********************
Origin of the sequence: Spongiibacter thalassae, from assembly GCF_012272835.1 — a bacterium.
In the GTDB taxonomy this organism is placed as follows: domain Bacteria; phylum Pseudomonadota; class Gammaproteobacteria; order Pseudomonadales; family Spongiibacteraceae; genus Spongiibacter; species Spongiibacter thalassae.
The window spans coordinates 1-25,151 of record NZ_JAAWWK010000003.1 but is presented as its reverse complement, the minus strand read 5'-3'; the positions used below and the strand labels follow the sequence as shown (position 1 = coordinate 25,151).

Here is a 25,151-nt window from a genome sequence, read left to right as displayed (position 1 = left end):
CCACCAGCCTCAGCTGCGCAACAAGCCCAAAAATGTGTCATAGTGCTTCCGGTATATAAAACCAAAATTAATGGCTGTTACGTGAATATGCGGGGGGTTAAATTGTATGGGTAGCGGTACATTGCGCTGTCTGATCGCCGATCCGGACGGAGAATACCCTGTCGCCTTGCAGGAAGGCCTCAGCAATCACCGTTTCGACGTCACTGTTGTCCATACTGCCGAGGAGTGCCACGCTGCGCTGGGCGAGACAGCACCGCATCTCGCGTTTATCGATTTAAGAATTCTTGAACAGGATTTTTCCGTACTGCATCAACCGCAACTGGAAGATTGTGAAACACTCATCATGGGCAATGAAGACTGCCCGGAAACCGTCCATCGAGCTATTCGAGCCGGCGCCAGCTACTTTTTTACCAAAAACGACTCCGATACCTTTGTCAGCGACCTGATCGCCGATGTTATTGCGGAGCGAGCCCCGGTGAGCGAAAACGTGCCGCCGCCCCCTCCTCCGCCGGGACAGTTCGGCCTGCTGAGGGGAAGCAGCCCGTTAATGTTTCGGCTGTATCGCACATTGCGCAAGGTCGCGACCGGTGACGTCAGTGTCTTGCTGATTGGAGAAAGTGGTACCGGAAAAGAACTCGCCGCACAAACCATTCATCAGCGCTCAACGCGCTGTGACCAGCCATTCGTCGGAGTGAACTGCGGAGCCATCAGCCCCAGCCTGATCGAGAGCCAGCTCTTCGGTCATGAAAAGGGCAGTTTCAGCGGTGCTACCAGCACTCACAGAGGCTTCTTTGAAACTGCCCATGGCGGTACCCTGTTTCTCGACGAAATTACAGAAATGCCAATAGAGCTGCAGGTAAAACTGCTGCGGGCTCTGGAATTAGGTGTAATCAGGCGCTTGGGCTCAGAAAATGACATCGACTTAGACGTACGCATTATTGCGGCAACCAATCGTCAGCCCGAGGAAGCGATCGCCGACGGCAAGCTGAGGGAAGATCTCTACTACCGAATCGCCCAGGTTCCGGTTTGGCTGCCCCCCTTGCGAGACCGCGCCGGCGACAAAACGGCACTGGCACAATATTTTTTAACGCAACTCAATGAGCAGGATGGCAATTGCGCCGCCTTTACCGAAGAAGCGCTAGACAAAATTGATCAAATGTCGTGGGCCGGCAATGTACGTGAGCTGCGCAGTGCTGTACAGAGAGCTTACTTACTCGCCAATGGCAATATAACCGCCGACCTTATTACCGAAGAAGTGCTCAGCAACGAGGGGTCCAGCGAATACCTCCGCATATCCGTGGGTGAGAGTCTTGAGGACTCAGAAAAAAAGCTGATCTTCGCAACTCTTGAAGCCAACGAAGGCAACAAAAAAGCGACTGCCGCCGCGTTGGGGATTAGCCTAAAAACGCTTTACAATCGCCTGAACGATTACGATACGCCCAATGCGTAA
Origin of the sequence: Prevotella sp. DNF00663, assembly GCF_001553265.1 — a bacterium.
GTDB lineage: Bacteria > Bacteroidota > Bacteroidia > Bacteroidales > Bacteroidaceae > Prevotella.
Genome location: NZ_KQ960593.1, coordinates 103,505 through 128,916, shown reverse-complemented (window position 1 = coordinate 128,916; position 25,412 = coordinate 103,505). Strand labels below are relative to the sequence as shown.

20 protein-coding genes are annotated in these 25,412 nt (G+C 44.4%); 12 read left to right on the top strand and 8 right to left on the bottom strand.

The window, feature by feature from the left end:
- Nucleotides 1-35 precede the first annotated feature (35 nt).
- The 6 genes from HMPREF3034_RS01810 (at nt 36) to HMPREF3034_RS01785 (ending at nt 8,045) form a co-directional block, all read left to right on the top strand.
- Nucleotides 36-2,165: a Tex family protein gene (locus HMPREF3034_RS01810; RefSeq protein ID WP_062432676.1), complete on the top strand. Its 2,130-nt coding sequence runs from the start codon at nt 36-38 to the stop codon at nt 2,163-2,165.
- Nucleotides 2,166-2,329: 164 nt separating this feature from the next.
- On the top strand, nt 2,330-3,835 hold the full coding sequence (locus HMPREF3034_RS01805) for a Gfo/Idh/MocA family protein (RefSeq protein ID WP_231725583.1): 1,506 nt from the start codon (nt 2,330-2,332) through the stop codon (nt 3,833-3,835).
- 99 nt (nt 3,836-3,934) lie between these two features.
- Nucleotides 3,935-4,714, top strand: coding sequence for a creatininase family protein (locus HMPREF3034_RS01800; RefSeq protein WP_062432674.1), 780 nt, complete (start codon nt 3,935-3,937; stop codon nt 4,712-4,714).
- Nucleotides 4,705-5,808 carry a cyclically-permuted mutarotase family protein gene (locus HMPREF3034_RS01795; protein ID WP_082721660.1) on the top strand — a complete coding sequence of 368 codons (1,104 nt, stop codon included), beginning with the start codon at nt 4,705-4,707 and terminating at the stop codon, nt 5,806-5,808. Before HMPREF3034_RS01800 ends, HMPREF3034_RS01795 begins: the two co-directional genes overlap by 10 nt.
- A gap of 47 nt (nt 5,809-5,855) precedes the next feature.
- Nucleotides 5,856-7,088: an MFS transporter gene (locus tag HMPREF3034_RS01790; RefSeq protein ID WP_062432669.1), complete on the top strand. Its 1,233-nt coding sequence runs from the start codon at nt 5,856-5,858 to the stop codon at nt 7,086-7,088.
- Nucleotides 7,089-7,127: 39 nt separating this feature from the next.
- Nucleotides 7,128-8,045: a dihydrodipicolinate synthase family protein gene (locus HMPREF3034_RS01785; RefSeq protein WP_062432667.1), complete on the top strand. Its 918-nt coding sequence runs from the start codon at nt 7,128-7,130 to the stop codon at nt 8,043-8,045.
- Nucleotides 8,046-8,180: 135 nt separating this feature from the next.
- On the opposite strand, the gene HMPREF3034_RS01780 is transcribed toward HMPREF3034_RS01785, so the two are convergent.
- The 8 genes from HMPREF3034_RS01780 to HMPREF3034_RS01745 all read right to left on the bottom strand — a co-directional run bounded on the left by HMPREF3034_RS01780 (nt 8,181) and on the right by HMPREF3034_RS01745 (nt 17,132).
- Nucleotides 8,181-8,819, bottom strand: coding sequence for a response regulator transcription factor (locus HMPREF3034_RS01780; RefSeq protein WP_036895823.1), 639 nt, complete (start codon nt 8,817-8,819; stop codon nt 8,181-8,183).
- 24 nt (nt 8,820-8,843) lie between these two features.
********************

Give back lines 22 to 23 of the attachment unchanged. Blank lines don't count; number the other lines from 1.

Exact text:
- Nucleotides 7,128-8,045: a dihydrodipicolinate synthase family protein gene (locus HMPREF3034_RS01785; RefSeq protein WP_062432667.1), complete on the top strand. Its 918-nt coding sequence runs from the start codon at nt 7,128-7,130 to the stop codon at nt 8,043-8,045.
- Nucleotides 8,046-8,180: 135 nt separating this feature from the next.